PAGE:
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356 Phil. 480


[ G.R. No. 113856, September 07, 1998 ]




The issue in this petition for certiorari is whether or not an employer committed an unfair labor practice by bargaining in bad faith and discriminating against its employees. The charge arose from the employer’s refusal to grant across-the-board increases to its employees in implementing Wage Orders Nos. 01 and 02 of the Regional Tripartite Wages and Productivity Board of the National Capital Region (RTWPB-NCR). Such refusal was aggravated by the fact that prior to the issuance of said wage orders, the employer allegedly promised at the collective bargaining conferences to implement any government-mandated wage increases on an across-the-board basis.

Petitioner Samahang Manggagawa sa Top Form Manufacturing - United Workers of the Philippines (SMTFM) was the certified collective bargaining representative of all regular rank and file employees of private respondent Top Form Manufacturing Philippines, Inc. At the collective bargaining negotiation held at the Milky Way Restaurant in Makati, Metro Manila on February 27, 1990, the parties agreed to discuss unresolved economic issues. According to the minutes of the meeting, Article VII of the collective bargaining agreement was discussed. The following appear in said Minutes:

Section 1. - Defer -

Section 2. Status quo

Section 3. Union proposed that any future wage increase given by the government should be implemented by the company across-the-board or non-conditional.

Management requested the union to retain this provision since their sincerity was already proven when the P25.00 wage increase was granted across-the-board. The union acknowledges management’s sincerity but they are worried that in case there is a new set of management, they can just show their CBA. The union decided to defer this provision."[1]
In their joint affidavit dated January 30, 1992,[2] union members Salve L. Barnes, Eulisa Mendoza, Lourdes Barbero and Concesa Ibañez affirmed that at the subsequent collective bargaining negotiations, the union insisted on the incorporation in the collective bargaining agreement (CBA) of the union proposal on "automatic across-the-board wage increase." They added that:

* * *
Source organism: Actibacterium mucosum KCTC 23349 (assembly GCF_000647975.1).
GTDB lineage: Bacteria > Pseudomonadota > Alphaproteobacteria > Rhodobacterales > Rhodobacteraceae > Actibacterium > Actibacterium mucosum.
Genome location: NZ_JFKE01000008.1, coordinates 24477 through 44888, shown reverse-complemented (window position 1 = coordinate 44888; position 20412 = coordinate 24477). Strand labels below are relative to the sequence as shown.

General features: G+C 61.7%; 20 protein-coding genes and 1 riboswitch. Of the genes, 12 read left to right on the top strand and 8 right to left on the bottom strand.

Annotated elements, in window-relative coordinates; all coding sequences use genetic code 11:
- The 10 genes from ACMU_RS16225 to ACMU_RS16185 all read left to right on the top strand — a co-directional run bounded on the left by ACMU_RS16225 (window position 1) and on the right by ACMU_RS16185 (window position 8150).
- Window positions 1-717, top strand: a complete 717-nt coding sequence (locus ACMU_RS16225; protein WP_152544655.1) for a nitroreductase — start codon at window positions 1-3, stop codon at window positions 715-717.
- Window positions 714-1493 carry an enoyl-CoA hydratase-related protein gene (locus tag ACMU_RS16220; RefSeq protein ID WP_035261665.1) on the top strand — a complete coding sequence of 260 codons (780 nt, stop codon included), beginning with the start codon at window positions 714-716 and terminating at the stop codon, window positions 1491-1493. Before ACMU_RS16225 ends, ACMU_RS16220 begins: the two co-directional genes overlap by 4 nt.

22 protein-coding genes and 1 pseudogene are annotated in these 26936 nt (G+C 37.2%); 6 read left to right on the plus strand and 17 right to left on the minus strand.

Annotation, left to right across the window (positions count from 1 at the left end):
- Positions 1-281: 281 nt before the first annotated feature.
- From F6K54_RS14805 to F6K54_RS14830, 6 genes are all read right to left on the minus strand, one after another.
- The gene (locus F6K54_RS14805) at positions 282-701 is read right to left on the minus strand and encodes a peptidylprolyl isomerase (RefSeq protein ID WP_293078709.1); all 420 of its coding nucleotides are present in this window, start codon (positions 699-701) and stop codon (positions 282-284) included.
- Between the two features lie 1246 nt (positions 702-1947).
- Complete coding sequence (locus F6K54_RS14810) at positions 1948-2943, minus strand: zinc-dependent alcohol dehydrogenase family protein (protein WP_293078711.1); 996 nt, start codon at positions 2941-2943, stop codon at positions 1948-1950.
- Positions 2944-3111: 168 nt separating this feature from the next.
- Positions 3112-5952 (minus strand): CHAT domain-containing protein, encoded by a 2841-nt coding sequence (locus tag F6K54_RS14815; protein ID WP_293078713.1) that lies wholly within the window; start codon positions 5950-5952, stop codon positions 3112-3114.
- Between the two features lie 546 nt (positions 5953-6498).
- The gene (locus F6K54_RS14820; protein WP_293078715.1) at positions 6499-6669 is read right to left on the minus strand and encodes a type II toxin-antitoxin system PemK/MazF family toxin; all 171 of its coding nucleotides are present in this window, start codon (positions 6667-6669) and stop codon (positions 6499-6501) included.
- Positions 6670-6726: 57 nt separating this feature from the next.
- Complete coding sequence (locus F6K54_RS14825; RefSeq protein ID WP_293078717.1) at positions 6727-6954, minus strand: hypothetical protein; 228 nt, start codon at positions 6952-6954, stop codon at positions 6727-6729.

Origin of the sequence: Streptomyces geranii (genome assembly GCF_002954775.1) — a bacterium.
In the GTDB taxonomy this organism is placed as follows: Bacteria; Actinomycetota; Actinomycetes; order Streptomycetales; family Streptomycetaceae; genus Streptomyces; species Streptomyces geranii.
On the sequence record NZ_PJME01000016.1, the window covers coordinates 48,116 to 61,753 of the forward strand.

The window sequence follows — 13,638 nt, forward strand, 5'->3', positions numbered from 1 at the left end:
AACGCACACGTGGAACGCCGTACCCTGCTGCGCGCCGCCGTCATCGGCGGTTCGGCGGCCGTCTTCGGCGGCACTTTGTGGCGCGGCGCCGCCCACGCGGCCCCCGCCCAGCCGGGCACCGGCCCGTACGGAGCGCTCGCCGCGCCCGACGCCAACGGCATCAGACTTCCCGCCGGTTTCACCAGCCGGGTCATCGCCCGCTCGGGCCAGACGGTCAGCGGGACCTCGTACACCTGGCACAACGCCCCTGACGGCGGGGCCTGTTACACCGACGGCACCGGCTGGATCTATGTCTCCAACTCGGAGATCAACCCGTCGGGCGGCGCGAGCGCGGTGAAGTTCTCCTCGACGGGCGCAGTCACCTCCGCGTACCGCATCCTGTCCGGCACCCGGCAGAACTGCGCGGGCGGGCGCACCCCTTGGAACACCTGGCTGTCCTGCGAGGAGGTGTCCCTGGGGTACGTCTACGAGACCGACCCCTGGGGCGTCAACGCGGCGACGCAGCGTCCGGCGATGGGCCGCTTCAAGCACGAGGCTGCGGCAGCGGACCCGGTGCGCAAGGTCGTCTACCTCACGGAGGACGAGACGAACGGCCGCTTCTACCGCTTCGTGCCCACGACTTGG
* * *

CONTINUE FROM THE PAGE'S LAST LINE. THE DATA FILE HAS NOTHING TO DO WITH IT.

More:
"11.  On the strength of the representation of the negotiating panel of the company and the above undertaking/promise made by its negotiating panel, our union agreed to drop said proposal relying on the undertakings made by the officials of the company who negotiated with us, namely, Mr. William Reynolds, Mr. Samuel Wong and Mrs. Remedios Felizardo. Also, in the past years, the company has granted to us government mandated wage increases on across-the-board basis."
On October 15, 1990, the RTWPB-NCR issued Wage Order No. 01 granting an increase of P17.00 per day in the salary of workers. This was followed by Wage Order No. 02 dated December 20, 1990 providing for a P12.00 daily increase in salary.

As expected, the union requested the implementation of said wage orders. However, they demanded that the increase be on an across-the-board basis. Private respondent refused to accede to that demand. Instead, it implemented a scheme of increases purportedly to avoid wage distortion. Thus, private respondent granted the P17.00 increase under Wage Order No. 01 to workers/employees receiving salary of P125.00 per day and below. The P12.00 increase mandated by Wage Order No. 02 was granted to those receiving the salary of P140.00 per day and below. For employees receiving salary higher than P125.00 or P140.00 per day, private respondent granted an escalated increase ranging from P6.99 to P14.30 and from P6.00 to P10.00, respectively.[3]

On October 24, 1991, the union, through its legal counsel, wrote private respondent a letter demanding that it should "fulfill its pledge of sincerity to the union by granting an across-the-board wage increases (sic) to all employees under the wage orders." The union reiterated that it had agreed to "retain the old provision of CBA" on the strength of private respondent’s "promise and assurance" of an across-the-board salary increase should the government mandate salary increases.[4] Several conferences between the parties notwithstanding, private respondent adamantly maintained its position on the salary increases it had granted that were purportedly designed to avoid wage distortion.